US ship blocked over virus fears docks in Cambodia

Updated / Thursday, 13 Feb 2020 17:08

Passengers on board the Westerdam

A US cruise ship blocked from several Asian ports over concerns that a passenger could have been infected with the new coronavirus has docked in Cambodia, as frustrated holidaymakers expressed hope their ordeal may soon be over.

The Westerdam was supposed to be taking its 1,455 passengers on a 14-day cruise around east Asia, beginning in Hong Kong on 1 February and disembarking on Saturday in Yokohama, Japan.

But the ship was turned away from Japan, Guam, the Philippines, Taiwan and Thailand over fears of the novel coronavirus epidemic that has killed more than 1,300 people in China.

Cruise operator Holland America has insisted there are no cases of the SARS-like virus on board and Cambodia announced yesterday that the boat would be able to dock in Sihanoukville, on its southern coast.

By evening, the ship moved into the beach town's port, moving past the small fishing vessels that usually ply the waters.

As it slowly approached the pier, people onshore snapped selfies of themselves with the massive vessel.

The mood was equally buoyant on the boat.

"Thank you Cambodia! You believed in us when no one would!" tweeted passenger Lydia Miller.

But all passengers would have to remain onboard until flights have been arranged, said provincial governor Kuoch Chamroeun.

"The arrangement of the planes to take them from (Sihanoukville) airport to Phnom Penh airport is under way," he said, explaining that three flights were scheduled for tomorrow.

Buses were lined up by the pier ready to transfer passengers to Sihanoukville's airport. Holland America has said they would foot the bill to return all guests.


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Before the ship docked, doctors conducted health checks for the passengers.

The samples of 20 on board who were sick were sent to the Pasteur Institute in Phnom Penh to test for the virus, said transport minister Sun Chanthol.

Dr Michael Ryan of the World Health Organization today gave an update on the cruise ship quarantined in Japan, and the one docked in Cambodia.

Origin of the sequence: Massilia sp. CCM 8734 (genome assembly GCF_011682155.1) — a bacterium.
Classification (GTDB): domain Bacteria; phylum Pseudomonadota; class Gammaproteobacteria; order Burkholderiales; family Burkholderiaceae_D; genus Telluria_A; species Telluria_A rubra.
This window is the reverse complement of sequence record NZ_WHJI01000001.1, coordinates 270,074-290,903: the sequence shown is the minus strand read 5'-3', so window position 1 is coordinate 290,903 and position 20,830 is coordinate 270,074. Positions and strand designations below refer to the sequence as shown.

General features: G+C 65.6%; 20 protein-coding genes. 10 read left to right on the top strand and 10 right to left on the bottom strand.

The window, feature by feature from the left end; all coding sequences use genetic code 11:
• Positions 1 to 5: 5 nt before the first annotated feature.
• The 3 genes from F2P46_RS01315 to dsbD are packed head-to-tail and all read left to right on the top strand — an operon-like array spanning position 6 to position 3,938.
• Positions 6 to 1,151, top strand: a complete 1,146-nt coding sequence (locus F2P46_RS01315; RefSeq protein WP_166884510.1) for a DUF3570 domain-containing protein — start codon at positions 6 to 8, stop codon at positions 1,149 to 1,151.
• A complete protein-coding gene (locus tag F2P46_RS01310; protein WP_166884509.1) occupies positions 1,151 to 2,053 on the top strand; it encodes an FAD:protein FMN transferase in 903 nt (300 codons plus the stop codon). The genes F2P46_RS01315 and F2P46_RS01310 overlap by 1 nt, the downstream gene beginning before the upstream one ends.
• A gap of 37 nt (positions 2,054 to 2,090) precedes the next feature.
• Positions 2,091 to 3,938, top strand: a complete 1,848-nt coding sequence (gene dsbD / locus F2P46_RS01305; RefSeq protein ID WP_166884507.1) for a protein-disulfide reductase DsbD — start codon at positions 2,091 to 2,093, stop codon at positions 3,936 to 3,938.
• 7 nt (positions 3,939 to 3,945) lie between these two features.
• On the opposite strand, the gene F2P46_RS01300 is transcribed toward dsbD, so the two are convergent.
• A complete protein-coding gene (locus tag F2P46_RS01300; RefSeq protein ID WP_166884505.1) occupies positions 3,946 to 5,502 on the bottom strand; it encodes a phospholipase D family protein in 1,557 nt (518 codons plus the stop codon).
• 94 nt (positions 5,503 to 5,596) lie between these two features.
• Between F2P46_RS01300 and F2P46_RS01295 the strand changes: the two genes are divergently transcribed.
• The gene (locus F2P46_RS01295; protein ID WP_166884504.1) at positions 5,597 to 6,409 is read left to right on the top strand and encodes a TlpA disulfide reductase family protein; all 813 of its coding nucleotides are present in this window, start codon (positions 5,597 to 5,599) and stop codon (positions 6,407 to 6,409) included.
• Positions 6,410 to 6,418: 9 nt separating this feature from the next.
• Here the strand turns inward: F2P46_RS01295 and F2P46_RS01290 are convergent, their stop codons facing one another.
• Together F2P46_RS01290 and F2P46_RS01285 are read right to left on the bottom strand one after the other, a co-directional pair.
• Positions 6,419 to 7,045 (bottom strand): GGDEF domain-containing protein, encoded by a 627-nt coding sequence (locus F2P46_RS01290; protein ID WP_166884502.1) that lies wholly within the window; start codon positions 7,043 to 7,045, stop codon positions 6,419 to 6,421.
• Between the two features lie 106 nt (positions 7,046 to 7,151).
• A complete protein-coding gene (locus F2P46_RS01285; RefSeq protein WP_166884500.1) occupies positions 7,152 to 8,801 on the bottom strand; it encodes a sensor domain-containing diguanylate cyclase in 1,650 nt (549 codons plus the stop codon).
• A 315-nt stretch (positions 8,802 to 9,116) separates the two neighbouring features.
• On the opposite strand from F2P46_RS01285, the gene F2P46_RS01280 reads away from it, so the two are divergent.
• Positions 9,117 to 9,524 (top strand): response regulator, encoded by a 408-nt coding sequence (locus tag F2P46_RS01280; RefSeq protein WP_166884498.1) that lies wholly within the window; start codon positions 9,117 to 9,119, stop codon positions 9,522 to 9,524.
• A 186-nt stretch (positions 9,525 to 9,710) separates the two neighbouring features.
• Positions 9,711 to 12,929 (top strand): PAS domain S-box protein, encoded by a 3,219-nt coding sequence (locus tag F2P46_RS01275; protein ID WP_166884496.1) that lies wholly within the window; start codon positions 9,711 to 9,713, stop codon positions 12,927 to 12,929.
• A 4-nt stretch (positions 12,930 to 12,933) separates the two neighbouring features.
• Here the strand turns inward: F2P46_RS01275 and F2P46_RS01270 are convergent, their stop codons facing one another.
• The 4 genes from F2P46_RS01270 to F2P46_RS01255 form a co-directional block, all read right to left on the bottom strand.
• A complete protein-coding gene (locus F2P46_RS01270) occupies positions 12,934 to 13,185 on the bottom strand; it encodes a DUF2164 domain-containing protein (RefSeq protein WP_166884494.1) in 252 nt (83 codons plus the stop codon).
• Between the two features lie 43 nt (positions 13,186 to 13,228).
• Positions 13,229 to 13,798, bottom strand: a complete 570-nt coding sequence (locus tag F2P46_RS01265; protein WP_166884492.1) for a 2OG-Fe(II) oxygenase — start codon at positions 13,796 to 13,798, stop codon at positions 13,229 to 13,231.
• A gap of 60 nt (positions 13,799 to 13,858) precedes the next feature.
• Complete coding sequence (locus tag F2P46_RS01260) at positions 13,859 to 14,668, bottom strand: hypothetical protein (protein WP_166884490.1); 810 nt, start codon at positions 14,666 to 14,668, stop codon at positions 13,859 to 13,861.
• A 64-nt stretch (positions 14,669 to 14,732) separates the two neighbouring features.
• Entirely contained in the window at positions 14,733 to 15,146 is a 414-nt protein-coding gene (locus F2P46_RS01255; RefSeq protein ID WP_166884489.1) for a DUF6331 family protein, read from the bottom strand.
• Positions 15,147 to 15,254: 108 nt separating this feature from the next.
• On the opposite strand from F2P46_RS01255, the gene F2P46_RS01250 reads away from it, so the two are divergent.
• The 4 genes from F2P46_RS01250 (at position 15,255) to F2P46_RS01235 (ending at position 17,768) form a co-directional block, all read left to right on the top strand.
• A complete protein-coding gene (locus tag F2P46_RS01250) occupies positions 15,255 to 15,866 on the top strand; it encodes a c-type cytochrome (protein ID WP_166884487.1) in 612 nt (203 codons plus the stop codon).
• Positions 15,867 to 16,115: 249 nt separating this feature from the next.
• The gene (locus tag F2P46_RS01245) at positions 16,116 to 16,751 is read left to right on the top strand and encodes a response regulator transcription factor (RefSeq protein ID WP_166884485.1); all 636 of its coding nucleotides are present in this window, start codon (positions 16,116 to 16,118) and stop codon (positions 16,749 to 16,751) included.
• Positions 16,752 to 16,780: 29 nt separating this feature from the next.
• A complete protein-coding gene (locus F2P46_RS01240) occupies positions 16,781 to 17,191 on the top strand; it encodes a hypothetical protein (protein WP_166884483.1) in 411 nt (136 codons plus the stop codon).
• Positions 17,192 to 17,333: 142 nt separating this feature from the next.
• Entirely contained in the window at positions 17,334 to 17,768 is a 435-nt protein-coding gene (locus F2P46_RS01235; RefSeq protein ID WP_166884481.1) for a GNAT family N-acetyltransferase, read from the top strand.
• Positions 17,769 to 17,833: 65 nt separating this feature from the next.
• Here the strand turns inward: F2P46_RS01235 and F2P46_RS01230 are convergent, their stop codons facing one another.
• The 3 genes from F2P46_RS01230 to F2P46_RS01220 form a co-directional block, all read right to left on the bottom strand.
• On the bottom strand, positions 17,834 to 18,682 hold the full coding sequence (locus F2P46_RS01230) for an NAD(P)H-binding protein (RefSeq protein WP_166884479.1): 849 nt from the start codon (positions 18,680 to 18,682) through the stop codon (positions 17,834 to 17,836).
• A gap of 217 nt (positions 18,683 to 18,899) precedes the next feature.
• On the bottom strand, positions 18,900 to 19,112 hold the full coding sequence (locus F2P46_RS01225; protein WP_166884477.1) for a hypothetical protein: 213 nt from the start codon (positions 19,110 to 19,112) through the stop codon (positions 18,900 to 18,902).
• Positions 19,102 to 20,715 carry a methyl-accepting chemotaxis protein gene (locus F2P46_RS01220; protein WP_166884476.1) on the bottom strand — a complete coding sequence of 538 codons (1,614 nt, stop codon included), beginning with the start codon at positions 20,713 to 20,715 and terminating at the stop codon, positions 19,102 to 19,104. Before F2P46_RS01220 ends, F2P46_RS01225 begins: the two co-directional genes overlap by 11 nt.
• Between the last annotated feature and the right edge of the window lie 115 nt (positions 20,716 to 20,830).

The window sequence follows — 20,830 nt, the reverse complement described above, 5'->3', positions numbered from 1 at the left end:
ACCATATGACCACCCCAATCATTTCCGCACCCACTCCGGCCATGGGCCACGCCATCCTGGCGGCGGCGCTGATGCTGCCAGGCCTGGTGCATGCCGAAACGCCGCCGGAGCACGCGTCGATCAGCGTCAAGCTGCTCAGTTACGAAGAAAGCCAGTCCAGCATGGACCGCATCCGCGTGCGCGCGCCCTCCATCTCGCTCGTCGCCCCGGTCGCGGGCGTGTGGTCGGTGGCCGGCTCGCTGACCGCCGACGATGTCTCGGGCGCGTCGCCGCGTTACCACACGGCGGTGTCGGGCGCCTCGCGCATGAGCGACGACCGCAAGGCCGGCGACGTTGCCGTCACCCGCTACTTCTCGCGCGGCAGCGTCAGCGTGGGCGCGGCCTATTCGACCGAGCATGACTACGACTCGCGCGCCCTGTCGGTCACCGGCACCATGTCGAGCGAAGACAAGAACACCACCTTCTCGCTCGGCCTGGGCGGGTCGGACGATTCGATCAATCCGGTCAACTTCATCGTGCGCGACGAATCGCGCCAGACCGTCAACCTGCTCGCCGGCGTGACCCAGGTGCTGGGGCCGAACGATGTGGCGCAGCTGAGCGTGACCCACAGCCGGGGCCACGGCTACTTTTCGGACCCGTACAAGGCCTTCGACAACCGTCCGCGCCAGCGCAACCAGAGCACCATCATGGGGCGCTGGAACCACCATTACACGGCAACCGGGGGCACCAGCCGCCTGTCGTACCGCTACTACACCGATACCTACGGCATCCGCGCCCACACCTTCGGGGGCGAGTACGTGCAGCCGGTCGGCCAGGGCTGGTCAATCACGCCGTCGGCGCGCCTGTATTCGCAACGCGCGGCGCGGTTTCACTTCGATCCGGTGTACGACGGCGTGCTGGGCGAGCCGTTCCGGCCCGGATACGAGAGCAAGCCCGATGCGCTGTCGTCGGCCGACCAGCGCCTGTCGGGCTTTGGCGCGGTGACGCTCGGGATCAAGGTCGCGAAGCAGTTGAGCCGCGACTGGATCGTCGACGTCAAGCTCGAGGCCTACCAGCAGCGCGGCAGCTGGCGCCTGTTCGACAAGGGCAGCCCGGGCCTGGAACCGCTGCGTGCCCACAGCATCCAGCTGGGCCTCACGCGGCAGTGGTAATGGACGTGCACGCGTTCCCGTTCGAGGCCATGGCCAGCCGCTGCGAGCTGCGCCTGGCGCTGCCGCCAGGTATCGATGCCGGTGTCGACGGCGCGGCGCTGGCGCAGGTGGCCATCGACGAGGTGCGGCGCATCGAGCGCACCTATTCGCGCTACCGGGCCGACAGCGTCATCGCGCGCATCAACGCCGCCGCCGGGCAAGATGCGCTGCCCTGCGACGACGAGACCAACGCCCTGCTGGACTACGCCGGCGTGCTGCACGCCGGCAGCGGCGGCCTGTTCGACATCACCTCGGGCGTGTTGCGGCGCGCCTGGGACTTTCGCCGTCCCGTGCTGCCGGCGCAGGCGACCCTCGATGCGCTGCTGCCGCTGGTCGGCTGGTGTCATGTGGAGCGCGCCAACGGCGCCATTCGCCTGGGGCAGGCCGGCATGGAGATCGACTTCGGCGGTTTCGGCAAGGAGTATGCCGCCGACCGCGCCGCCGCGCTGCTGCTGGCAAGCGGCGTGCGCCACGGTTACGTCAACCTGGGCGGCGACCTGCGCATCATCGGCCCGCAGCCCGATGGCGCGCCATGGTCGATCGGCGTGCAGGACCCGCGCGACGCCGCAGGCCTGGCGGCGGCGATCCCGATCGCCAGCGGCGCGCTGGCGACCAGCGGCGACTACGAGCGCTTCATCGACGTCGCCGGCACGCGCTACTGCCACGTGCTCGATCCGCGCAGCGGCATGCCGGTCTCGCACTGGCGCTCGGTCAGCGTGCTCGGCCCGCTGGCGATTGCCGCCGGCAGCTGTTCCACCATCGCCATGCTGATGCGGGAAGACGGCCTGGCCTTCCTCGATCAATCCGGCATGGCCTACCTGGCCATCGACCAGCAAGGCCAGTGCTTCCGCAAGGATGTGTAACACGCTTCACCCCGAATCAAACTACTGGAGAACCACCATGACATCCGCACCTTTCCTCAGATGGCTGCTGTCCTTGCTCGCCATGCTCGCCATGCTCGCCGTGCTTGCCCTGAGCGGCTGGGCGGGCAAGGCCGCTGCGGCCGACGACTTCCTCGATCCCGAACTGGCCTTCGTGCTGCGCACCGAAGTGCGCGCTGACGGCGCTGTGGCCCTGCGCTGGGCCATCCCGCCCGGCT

He told the briefing: "Regarding the Diamond Princess cruise ship which is currently quarantined in Yokahoma, 218 passengers have tested positive for the virus, which does represent the largest cluster of Covid-19 cases outside of China.

"There are also negotiations under way to allow elderly patients to leave the ship, and that's currently being negotiated and discussed."

Referring to the Westerdam cruise ship docked in Cambodia, Dr Ryan said all people remain onboard as a "precautionary measure".

He said: "Cruise doctors and others on the ship have seen some people with very mild upper respiratory symptoms.

"While those tests are being completed, all of the people remain onboard, but that's been a purely precautionary measure at the moment."

Cambodian premier Hun Sen is a staunch Chinese ally and has been vocal in his support of Beijing's handling of the epidemic, even going so far as to visit China last week in a show of solidarity.

"The permission to dock is to stop the disease of fear that is happening around the world," he told state-affiliated media website Fresh News.

"We must help them when they asked us for help," he added.

Neighbouring Thailand, which blocked the Westerdam from docking in its eastern seaboard port, received two cruise liners in holiday resort town Phuket.

Both Seabourne Ovation and Quantum of the Seas were allowed to dock, and passengers to alight for roughly ten hours as part of the scheduled stop.

"They were all checked by their doctors on the ship, and we also examined them when they disembarked," Phuket governor Pakapong Tawipat told AFP.

He added that the passengers and the crew members "were not Chinese", and that Phuket was part of their regular routes, unlike the Westerdam.

Japan's premier Shinzo Abe expressed worries last week over a possible infection on the Westerdam, and said measures will be taken to "reject entries" for foreigners into the country.

Cambodia has one confirmed case of the virus.